“Then you won’t mind if I ride out and scout around, just to ease my mind.”

“Oh no, Senior.  But it would be a waste of your time.”

“Just the same, I will scout ahead.”  And with that I urged my horse into a canter.  I was looking for signs, any signs that danger lay ahead.  I reasoned that if I were to attack the wagon train then I would post a small group ahead and place the main part of my men on both sides.  Given the country which was more suited for raising cattle, the small rises and gullies that crisscrossed the land, camouflage would be easy enough.  I kept myself about a mile or two out depending on line of sight.  I listened carefully and surveyed the ground carefully.  The sound of a voice can be carried as much as two miles when conditions are right.  And the hoofprints of horses will show for a day or two.  Most bandits do not have access to blacksmiths and hence their horses will not be shod with shoes or will be very work down.  Sometimes one can see the glint of the sun off the barrel of a rifle.  In short I was looking for common mistakes.  But more importantly, I needed to know something about the landscape.  Would we come to a spot where we could be hemmed in and picked off quickly.

That night I came back into camp knowing that I had not seen anything to arouse my suspicions.  I sat by Carlos as I ate the common fare of the ranch hand.  He seemed surprised by my actions for he thought I would sit at the table of the ladies and partake of the evening meal like a gentleman.  I allayed his fears.  “I have no use for fancy food or frivolous  when I am charged with Don Miguel’s mission.  What can you tell me of the bandits in this country?”

Carlos was a little surprised but he acknowledged my concern.  “Ah Senior, yes we have a few bandits but they only try to steal our cattle, usually one or two at a time.”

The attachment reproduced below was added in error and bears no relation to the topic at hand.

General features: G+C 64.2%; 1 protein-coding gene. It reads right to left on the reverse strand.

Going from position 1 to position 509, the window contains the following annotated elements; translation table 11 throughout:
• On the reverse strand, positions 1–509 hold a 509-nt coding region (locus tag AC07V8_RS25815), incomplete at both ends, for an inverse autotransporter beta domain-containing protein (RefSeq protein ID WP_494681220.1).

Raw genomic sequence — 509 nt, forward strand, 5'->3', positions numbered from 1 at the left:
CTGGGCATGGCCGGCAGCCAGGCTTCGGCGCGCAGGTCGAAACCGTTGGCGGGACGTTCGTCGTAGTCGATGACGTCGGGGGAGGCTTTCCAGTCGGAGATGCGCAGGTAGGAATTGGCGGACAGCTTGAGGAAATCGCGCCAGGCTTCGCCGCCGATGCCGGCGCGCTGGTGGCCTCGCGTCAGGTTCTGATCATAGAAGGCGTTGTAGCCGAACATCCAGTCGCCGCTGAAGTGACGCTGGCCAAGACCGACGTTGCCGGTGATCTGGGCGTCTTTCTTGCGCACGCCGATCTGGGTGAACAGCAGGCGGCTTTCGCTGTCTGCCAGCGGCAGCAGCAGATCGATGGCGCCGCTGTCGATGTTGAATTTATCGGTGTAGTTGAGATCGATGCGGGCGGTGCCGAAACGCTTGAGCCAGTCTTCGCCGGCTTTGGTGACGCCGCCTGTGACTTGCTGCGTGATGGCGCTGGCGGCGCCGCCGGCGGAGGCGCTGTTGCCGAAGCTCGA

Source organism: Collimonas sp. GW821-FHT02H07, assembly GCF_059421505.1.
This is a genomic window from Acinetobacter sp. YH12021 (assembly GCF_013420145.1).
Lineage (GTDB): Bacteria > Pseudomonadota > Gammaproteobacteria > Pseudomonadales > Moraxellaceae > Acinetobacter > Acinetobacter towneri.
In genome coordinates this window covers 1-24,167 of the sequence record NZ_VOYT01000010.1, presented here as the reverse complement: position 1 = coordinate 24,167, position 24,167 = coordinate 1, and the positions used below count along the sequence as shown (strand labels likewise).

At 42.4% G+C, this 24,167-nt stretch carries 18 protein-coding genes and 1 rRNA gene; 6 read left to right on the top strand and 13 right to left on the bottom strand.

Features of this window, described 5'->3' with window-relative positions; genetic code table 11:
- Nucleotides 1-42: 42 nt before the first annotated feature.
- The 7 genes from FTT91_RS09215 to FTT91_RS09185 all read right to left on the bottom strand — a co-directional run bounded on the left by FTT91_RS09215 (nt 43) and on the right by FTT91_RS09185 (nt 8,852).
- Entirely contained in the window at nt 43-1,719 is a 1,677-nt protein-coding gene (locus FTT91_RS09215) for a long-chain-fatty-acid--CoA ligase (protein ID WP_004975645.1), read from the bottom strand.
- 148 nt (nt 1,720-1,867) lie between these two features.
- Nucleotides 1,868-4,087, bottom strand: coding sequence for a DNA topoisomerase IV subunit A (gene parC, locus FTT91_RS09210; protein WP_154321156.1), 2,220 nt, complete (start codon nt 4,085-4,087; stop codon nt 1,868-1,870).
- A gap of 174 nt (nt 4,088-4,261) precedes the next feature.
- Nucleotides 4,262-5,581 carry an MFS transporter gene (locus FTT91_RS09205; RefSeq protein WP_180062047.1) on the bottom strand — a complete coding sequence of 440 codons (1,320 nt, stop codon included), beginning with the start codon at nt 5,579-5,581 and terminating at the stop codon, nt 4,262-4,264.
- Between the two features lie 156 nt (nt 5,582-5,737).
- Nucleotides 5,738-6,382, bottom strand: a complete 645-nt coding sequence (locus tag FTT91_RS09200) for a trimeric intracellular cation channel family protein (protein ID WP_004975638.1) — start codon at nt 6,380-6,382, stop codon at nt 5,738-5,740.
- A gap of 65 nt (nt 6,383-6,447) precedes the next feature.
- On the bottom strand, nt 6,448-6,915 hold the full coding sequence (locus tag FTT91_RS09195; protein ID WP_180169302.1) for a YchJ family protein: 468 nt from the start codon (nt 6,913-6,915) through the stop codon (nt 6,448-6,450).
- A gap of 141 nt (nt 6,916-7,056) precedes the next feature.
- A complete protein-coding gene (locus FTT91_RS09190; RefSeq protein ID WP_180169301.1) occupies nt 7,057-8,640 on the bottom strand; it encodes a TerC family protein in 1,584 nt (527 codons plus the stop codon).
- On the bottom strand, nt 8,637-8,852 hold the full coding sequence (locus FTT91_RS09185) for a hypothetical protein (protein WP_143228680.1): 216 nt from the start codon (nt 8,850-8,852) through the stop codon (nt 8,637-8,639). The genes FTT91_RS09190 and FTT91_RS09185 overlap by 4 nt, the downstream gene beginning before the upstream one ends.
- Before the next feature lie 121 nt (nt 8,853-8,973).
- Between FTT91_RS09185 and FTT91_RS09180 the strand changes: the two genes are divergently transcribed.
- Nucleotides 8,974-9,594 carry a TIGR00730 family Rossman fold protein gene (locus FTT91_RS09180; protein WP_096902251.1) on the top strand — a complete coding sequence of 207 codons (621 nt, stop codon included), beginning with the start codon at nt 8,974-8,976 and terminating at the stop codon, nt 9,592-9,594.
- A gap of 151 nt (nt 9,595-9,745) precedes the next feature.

“Do you know where they live, where they congregate?”

If they congregate, as you say, then it is usually further to the north where the land starts to become mesa.  You comprende, Senior?”

“Yes, I comprende.  Tell me about the peon don Miguel talks about.  who is he and what does he do?”

“Ah, Senior, you mean Paco.  He is a peon who used to live on don Miguel’s land and work as a farmer.  But he has a most rebellious spirit. Never have I seen a man who was so beaten and whipped and yet was the stronger for it.  It is said that he has as many as a dozen followers, all of the trouble makers and just as rebellious as he.”  So this is why I was hired.  Don Miguel feared this man called Paco.

“What is the terrain like ahead of us?  Are there any rivers to ford or any canyons to go through?”

“There is a canyon two days journey from here.  It is not very narrow so do not concern yourself, Senior.  The forth day we will have to ford a river but unless it rains tonight the water should be low.”  At least that was encouraging.  The river seemed to be the least of our worries.  But one can never tell.  True, if Paco wanted to attack us the canyon would be the better spot.  But I could not rule out the river crossing.  At least now I knew what I was looking for, trackers.

I continued my scouting, looking for signs of trackers.  A carelessly thrown away corn husk that wrapped a bit of food, the hoof prints of a horse, indentations on hill tops where a body might lay unseen and watch the wagon train’s progress.  Still nothing that would cause me to suspect that Paco had any intention to attack.  On the third day about noon we were passing through the canyon Carlos had described.  I noticed that the men were very nervous as I kept drifting in and out of the train.  I fully expected an attack or at least a probe of our defenses.  But I did see for a fleeting moment a sombrero about two hundred yards distant.  This was my first confirmation of what was to lie ahead.

We had traveled three miles past the mouth of the canyon.  The terrain had slowed our progress by a quarter of a day.  This was not good for an attack might come from behind in the dead of night.  Night fell and the moon was bright, nearly full.  I saw that Carlos had dispersed his men so as to guard against an attack until after midnight.  I met with Carlos that evening.